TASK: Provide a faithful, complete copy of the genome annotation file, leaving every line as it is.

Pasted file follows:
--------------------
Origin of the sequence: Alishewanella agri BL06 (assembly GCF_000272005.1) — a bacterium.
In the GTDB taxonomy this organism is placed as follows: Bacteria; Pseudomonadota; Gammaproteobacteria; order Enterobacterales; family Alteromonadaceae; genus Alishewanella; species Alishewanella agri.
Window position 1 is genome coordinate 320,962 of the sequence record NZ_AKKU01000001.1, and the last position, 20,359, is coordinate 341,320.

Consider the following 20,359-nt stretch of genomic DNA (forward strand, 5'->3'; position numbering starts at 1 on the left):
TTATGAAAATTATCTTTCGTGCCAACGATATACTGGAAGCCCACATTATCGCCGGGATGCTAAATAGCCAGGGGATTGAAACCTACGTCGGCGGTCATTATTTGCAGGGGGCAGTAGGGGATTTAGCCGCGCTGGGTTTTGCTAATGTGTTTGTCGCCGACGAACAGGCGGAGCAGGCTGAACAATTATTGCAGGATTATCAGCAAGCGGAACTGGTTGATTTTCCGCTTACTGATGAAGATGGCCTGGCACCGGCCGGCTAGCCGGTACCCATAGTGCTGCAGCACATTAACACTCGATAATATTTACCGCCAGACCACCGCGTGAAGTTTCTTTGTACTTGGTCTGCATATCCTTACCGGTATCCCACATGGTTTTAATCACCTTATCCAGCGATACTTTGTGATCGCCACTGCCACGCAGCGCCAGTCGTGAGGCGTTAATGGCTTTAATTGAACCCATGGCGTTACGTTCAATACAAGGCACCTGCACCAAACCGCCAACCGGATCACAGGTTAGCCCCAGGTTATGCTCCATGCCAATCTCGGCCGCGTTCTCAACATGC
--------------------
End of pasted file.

Origin of the sequence: Alishewanella agri BL06 (assembly GCF_000272005.1) — a bacterium.
In the GTDB taxonomy this organism is placed as follows: Bacteria; Pseudomonadota; Gammaproteobacteria; order Enterobacterales; family Alteromonadaceae; genus Alishewanella; species Alishewanella agri.
Window position 1 is genome coordinate 320,962 of the sequence record NZ_AKKU01000001.1, and the last position, 20,359, is coordinate 341,320.

Consider the following 20,359-nt stretch of genomic DNA (forward strand, 5'->3'; position numbering starts at 1 on the left):
TTATGAAAATTATCTTTCGTGCCAACGATATACTGGAAGCCCACATTATCGCCGGGATGCTAAATAGCCAGGGGATTGAAACCTACGTCGGCGGTCATTATTTGCAGGGGGCAGTAGGGGATTTAGCCGCGCTGGGTTTTGCTAATGTGTTTGTCGCCGACGAACAGGCGGAGCAGGCTGAACAATTATTGCAGGATTATCAGCAAGCGGAACTGGTTGATTTTCCGCTTACTGATGAAGATGGCCTGGCACCGGCCGGCTAGCCGGTACCCATAGTGCTGCAGCACATTAACACTCGATAATATTTACCGCCAGACCACCGCGTGAAGTTTCTTTGTACTTGGTCTGCATATCCTTACCGGTATCCCACATGGTTTTAATCACCTTATCCAGCGATACTTTGTGATCGCCACTGCCACGCAGCGCCAGTCGTGAGGCGTTAATGGCTTTAATTGAACCCATGGCGTTACGTTCAATACAAGGCACCTGCACCAAACCGCCAACCGGATCACAGGTTAGCCCCAGGTTATGCTCCATGCCAATCTCGGCCGCGTTCTCAACATGC